Village Dalam in the Ajnala sub-division of Amritsar district is just around 25 km from the Pakistan border. 83-year-old Piyara Singh lives here with his two sons and a nephew and their families. They have three houses, and in an entirely Sikh village, they are the only Muslims
Piyara Singh was 13-year-old in 1947. Unlike most other Muslims in partitioned Punjab, his family decided not to travel the 25 km distance to settle in the newly created Pakistan.
“My grandmother was blind and too weak to move. My father’s elder brother suggested that their mother cannot move and she would die anyway, so it was better to kill her and move on. My father was the youngest child and he was very close to his mother. He told my uncle that he would like to die with his mother than leaving her behind, but as it was not possible to move her, he decided to stay back,” Piyara Singh said.
Muslims living in the border district Amritsar and Tarn Taran had to travel the least distance to cross over to the new country for Muslims. But unlike most of their co-religionists, some Muslim families in these two border districts decided to stay on for one reason or the other, and are still scattered across 26 villages. The unique histories of Malerkotla, where 60 per cent of the population is Muslim, and Gurdaspur, where the Ahmadiyaa sect has its headquarters in Qadian, are well known.
But the Muslims who stayed on in Amritsar and Taran Tarn, are not bound together in the same way. Some like Piyara Singh, call themselves Muslim, but follow Sikh practices, while others have had to make an extra effort to keep in touch with their religion and culture. Piyara Singh says neither his father Sai Rakha, nor the rest of the family ever regretted the decision to stay on at Dalam.
“The villagers were supportive and we faced no problems. None of our relatives ever came back to see us ever, and I have never felt like going to Pakistan to see them. We have no contacts there. I’ve led a good life here in our village,” said Piyara Singh. His family maintains an old tomb at the village. One of his sons, and a nephew are in the Army. There are photos of the Sikh gurus in Piyara Singh’s house.
The children consider themselves both Sikh and Muslim. Fifteen km from Dalam, is village Bhure Gill of Ajnala, 67-year-old Latif Mohammad, talks about being the only Muslim family in the village. “My father was confused about whether he should go to Pakistan or not. The villagers were kind and they left it to my father to make the decision. They offered to arrange for his safe journey to Pakistan. The also offered him the option of staying back. Eventually, he decided to stay back. We are the only Muslim family in the village.”
“My sisters are married in Muktsar and Ferozepur districts of Malwa. We have no contacts in Pakistan. I have memory of my maternal uncle visiting us from Pakistan. But my father never went to Pakistan to meet his in-laws, who had migrated to Pakistan after partition. Then our maternal uncle stopped visiting us after death of my mother. There is no link since then,” said Latif.
He added: “I never went to Pakistan. My father’s choice turned out for the best.” About 10 km from Bhure Gill is Thoba. It has only three Muslim families, and unlike in the other villages, there is also a mosque here. Yusaf, the odlest clan member, said: “I was just six months old and have no memory of Partition. But my mother told me that my father had art of curing people for snake poison. He had saved many lives. He had great respect in the village. He himself fell ill during 1947. He told my mother that they would not leave the village. Villagers also insisted they should stay back. My father told my mother that this was our place. We have respect here. My parents didn’t know how Pakistan would turn out. He died same year and we lived here.”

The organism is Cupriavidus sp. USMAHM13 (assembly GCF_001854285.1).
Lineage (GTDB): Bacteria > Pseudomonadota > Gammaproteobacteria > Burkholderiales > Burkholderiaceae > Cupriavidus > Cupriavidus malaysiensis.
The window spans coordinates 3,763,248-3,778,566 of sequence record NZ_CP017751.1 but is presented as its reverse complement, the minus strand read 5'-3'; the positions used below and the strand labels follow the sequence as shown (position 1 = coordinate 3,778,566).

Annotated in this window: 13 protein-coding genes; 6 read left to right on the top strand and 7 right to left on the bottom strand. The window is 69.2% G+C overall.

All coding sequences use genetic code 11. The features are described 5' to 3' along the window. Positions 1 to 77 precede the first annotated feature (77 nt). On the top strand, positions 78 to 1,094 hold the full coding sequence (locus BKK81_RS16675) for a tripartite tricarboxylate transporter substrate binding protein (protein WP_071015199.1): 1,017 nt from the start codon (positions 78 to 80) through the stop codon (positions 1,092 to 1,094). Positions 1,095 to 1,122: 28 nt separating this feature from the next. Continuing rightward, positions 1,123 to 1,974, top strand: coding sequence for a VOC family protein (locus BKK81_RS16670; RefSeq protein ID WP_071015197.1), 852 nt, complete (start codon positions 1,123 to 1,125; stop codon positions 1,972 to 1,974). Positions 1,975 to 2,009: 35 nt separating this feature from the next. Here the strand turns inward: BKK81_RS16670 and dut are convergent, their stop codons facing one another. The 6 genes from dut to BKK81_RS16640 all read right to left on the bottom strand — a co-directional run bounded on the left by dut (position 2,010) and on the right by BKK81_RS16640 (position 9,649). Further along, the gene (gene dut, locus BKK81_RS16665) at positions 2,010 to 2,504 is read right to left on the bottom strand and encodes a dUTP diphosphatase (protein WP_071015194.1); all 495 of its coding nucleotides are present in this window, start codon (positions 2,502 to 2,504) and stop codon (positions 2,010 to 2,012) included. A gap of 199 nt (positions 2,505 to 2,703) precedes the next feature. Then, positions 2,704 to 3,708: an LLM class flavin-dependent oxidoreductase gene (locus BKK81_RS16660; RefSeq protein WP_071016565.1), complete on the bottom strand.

But because there were no other Muslims in the village, Yusaf grew up without any connect to his religion, and did not even know how to do the namaz, until the village mosque got reconstructed. “We almost lost our link with Muslim way of life. But we used to visit mosque in Hall Bazaar, Amritsar. So, once I requested them to reconstruct mosque in our village. They slowly constructed it and now we have a maulvi here. He had taught our children to read the Quran with translation in Punjabi. Now I can also do the namaz,” said Yusuf.
Maulvi at Thoba village mosque, Irfan, who hails from UP, said, “There are very few Punjabi Muslim families in Ajnala. Mostly Gujjars and migrated Muslims come to mosque.”
Maulvi Hamid, who has been looking after the Hall Bazar mosque in Amrtisar for the last 20 years, said there were a few isolated Punjabi Muslims in the two border districts. “Muslims from UP and Bihar have migrated to Punjab and they have been reinstating old mosques. It is also helping Punjabi Muslim families to reconnect with their religion,” said the Maulvi, who is from Haryana.
Iqbal in Fatehabad village of Tarn Taran says his ancestors left the village in 1947 to live with relatives in Faridkot district, and returned when the fury of Partition subsided.
“Most of the Muslim families had left for Pakistan and others, who stayed back, got converted. It was only our family that remained Muslim. My ancestors had taken shelter in the house of their relatives in Faridkot and came back after dust settled. Mosque in our village had turned into ruins and we started reconstructing it in 1994 after some Muslims from UP and Bihar migrated to here,” Iqbal said. The mosque now stands tall in the middle of village.
Young Maulavi Mukhtar Ahmed at the mosque said that around 200 to 300 Muslims gather at mosque on important days to perform namaz. Three mosques in Tarn Taran city have been renovated by Muslims migrants from UP and Bihar. In an interesting case, two rival groups of Muslims from UP and Bihar recently approached Tarn Taran police for possession of Fatehabad mosque.